- HSBC's Group Chief Executive comments on first half results
- Visa Back to Business study assesses dramatic shift to digital commerce in response to the pandemic
- A2Z new research indicates 20.5m UK adults vulnerable to digital exclusion in a future cashless society
- Metro Bank to acquire RateSetter
- Encompass Corporation reviews the impact of FinTech and its regulatory obligations
- ITI Capital announces plans for new Forex trading proposition
- Juniper Research new study found that total spend over direct carrier billing will reach $100bn for the first time by 2025; rising from $37bn in 2020 expired
- Juniper Research indicates global reward values for consumer credit cards will grow from $60.4bn in 2020 to $67.9bn in 2023 expired
- Mastercard and ANNA Money announce extended partnership expired
- SIA joins The European Digital Payments Industry Alliance(EDPIA) expired
- Bank of England staff are sharing UK expertise on forecasting, managing and mitigating the economic and financial shock caused by the pandemic with other central banks in Africa and Asia expired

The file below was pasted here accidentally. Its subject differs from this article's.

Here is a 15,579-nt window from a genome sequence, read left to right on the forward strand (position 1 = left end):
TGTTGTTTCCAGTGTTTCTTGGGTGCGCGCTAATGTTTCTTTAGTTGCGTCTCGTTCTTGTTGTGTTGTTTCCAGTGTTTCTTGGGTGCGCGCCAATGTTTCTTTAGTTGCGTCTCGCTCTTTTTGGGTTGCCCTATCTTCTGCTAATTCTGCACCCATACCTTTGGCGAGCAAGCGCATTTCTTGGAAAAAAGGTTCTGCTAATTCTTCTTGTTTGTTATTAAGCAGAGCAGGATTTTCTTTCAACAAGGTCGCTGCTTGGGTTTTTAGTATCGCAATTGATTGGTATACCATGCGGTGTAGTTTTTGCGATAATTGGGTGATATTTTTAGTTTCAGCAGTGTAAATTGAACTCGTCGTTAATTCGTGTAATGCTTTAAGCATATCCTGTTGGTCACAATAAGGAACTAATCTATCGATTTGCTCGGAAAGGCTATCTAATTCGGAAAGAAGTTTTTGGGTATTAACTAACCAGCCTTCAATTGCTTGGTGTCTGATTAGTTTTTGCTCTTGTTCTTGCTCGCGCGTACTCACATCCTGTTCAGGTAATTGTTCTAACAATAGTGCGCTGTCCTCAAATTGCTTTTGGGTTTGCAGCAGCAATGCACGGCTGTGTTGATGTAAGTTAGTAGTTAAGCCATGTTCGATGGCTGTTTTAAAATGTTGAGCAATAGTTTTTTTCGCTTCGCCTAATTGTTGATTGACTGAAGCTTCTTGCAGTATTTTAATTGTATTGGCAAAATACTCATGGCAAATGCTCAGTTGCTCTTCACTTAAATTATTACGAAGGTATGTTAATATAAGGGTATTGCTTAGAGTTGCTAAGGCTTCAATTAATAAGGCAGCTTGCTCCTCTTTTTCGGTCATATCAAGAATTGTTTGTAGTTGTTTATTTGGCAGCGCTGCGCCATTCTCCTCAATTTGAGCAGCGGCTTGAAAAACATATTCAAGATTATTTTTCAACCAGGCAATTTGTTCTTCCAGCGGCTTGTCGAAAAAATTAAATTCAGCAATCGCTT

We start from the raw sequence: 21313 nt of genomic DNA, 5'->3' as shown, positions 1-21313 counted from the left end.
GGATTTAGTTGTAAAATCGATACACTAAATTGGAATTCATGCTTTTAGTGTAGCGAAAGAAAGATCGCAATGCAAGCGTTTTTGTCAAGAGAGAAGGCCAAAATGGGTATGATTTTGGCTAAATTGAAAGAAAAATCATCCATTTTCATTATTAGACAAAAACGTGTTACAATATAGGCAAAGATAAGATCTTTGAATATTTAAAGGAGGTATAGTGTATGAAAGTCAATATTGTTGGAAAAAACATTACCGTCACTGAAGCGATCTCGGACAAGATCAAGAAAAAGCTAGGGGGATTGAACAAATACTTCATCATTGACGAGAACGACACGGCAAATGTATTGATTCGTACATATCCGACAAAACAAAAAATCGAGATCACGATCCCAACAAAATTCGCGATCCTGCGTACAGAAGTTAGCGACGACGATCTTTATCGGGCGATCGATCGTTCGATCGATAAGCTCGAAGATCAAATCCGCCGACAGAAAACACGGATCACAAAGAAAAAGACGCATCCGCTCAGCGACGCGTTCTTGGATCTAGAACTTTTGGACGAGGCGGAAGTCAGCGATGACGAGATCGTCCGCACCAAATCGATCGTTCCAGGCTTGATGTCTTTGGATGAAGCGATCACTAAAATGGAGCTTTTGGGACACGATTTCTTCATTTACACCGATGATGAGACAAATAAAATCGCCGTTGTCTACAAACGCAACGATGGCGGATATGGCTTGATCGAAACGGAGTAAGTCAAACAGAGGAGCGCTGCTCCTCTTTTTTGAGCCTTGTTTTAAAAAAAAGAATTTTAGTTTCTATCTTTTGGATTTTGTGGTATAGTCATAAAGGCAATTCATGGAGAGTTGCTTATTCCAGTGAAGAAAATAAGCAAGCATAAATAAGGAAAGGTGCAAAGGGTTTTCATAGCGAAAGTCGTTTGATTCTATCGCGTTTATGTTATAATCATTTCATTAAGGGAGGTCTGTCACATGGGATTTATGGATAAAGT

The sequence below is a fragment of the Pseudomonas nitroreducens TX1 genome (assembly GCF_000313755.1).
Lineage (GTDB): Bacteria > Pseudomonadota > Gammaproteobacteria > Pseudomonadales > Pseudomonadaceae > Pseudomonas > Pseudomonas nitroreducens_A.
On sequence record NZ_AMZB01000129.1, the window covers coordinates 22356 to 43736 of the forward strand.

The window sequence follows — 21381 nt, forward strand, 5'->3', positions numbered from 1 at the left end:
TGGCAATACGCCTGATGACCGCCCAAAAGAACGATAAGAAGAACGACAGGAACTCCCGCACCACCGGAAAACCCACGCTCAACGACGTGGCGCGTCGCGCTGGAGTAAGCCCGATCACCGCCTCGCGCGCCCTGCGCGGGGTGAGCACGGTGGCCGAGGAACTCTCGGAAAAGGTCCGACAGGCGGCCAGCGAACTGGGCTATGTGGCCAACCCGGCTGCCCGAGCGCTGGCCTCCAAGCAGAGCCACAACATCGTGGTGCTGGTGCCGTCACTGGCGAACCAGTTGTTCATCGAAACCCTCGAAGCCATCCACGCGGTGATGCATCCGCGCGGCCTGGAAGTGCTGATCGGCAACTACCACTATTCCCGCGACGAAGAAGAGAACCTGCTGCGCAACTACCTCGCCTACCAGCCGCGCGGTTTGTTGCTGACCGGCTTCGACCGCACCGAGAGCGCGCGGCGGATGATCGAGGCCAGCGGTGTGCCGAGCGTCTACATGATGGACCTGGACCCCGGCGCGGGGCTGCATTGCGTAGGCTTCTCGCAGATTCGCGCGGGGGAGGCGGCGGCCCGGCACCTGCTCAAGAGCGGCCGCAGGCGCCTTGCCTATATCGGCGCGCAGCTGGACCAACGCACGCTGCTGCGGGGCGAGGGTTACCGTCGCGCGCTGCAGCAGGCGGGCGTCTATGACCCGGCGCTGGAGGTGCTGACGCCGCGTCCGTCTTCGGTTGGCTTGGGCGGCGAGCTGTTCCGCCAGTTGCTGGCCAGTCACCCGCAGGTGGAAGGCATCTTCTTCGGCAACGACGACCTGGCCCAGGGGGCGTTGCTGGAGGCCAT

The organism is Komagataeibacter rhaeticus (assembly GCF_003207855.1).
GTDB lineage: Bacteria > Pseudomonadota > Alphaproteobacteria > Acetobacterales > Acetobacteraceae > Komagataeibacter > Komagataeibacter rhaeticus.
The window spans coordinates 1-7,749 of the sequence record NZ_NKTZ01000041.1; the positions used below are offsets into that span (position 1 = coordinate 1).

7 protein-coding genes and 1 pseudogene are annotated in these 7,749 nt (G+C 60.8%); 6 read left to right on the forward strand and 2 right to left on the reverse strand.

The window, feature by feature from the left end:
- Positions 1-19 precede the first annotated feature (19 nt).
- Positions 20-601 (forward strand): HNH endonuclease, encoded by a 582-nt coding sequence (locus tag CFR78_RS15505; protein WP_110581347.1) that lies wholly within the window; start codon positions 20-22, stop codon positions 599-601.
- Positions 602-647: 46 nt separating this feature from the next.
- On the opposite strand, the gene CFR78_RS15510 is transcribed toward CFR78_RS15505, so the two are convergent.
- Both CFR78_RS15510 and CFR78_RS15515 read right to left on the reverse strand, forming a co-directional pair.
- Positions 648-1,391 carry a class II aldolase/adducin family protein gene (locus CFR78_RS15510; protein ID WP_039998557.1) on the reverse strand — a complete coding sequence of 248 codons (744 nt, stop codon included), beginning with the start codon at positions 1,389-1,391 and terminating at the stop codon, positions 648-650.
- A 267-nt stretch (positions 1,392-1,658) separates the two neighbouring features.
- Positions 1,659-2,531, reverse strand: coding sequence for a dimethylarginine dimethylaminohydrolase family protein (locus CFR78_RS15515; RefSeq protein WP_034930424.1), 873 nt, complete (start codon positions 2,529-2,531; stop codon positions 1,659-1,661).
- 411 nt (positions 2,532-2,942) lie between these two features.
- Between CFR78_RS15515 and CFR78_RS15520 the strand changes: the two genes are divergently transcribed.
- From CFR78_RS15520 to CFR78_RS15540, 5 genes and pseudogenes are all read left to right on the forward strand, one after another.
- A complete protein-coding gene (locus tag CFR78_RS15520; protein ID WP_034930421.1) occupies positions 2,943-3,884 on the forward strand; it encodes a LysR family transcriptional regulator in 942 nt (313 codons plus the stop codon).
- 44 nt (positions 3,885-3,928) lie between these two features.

- Moneyfacts says UK pension funds stage recovery but annuity rates remain subdued expired
3rd January 2020
Predictions for 2020 from OnGuard
Marieke Saeij, CEO at OnGuard, makes predictions for 2020:
“In 2020, as technology continues to advance, the role of the finance professional will keep evolving in tandem. Developments in AI, ML and RPA mean that routine administrative tasks will be automated, and while people will still be needed, it won’t be for those roles that machines can do perfectly 24 hours a day, seven days a week.
However, this evolution to automation will drive a higher importance for personal interaction, driven by customer demand. Finance professionals will therefore be required to harness their communication skills, alongside improving relationship management. 2020 will be the year that businesses gain the confidence to take the leap and adopt AI, ML and RPA and as a result, we will see these technologies become a lot more pervasive.
There is currently uncertainty around new technologies due to the threat of job losses, but these fears are misguided as new roles will materialise to work alongside the tech in order to make more intelligent, informed decisions. With more data available, the analysis of big data will offer greater ability to monitor the risk of investment capital, allowing businesses to take more calculated risks thus increase the number of clients they are able to take on.
Subsequently, finance professionals will need to improve their analytical skills. However, it’s likely we could see a skills shortage in 2020, as demand from employers increases while the availability of workers with these abilities stagnates.”